Thursday, September 3, 2009

San Francisco Dining, 100 Years Ago

If you're a foodie, you must head to Librivox and download a fantastic audiobook called "Bohemian San Francisco."

The book, written by Clarence Edwords in 1914, details the author's search for interesting culinary experiences in the beautiful city by the bay. He presses favorite chefs to share their recipes, and provides details for his readers.

He visits Chinatown and laments the her loss of charm after the 1906 earthquake. Apparently pre-earthquake Chinatown was an unbelievable experience for an American, full of mysterious alleys, exotic sights, sounds, and flavors. He barely recognizes the "new" post-earthquake Chinatown, and complains about gentrification and a general watering-down of the culture he remembered.

He spends time sampling Italian fare in North Beach, when Italian was spoken widely in the streets. He and his friends are invited to a lavish Japanese dinner, which is recounted in exquisite detail.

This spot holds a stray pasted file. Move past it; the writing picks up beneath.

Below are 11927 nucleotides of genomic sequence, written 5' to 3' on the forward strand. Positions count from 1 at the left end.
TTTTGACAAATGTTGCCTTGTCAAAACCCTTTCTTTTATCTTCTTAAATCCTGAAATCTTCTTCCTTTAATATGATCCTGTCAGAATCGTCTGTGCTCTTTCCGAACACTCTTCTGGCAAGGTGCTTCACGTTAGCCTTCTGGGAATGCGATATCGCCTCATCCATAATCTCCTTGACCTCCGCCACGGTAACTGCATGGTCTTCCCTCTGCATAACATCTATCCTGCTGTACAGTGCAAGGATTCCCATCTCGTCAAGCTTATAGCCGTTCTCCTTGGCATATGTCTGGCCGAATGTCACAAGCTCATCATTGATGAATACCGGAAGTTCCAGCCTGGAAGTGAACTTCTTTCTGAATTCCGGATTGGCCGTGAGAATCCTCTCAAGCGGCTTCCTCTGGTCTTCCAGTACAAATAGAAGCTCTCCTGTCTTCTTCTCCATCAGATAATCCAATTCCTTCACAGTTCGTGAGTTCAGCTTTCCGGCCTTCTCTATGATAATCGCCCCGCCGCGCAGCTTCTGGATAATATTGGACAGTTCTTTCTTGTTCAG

He describes the restaurant scene in the now-extinct Barbary coast, and clues us in to the early Mexican cuisine of San Francisco.

Most interestingly, he describes how he and his friends go "slumming." Then, as now, upper-class folk sought new experiences by traveling into the rougher areas of town for an evening's entertainment.

The stories in the book sound fresh even today, and make you wonder what happened to these long-defunct restaurants of yore. Little is know about Clarence Edwords, but if he were alive today, he'd probably be hosting a show on the Food Network.

Download it and listen for yourself, it's completely free:

Bohemian San Francisco

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